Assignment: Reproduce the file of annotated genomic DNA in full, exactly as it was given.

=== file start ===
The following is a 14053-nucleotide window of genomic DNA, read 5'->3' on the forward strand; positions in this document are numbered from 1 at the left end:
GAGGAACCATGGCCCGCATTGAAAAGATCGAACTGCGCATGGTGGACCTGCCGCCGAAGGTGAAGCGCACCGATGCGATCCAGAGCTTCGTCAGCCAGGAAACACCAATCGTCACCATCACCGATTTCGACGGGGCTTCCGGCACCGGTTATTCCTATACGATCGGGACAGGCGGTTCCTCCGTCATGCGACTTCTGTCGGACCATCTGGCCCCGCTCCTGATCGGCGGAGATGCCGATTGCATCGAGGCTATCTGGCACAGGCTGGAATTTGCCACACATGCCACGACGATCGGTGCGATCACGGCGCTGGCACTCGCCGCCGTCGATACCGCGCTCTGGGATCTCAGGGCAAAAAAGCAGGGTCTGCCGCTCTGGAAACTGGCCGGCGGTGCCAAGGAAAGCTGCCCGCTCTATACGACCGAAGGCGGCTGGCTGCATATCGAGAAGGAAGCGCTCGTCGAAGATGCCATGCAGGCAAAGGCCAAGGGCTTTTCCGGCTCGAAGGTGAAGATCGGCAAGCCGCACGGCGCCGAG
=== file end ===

The following is a 14053-nucleotide window of genomic DNA, read 5'->3' on the forward strand; positions in this document are numbered from 1 at the left end:
GAGGAACCATGGCCCGCATTGAAAAGATCGAACTGCGCATGGTGGACCTGCCGCCGAAGGTGAAGCGCACCGATGCGATCCAGAGCTTCGTCAGCCAGGAAACACCAATCGTCACCATCACCGATTTCGACGGGGCTTCCGGCACCGGTTATTCCTATACGATCGGGACAGGCGGTTCCTCCGTCATGCGACTTCTGTCGGACCATCTGGCCCCGCTCCTGATCGGCGGAGATGCCGATTGCATCGAGGCTATCTGGCACAGGCTGGAATTTGCCACACATGCCACGACGATCGGTGCGATCACGGCGCTGGCACTCGCCGCCGTCGATACCGCGCTCTGGGATCTCAGGGCAAAAAAGCAGGGTCTGCCGCTCTGGAAACTGGCCGGCGGTGCCAAGGAAAGCTGCCCGCTCTATACGACCGAAGGCGGCTGGCTGCATATCGAGAAGGAAGCGCTCGTCGAAGATGCCATGCAGGCAAAGGCCAAGGGCTTTTCCGGCTCGAAGGTGAAGATCGGCAAGCCGCACGGCGCCGAG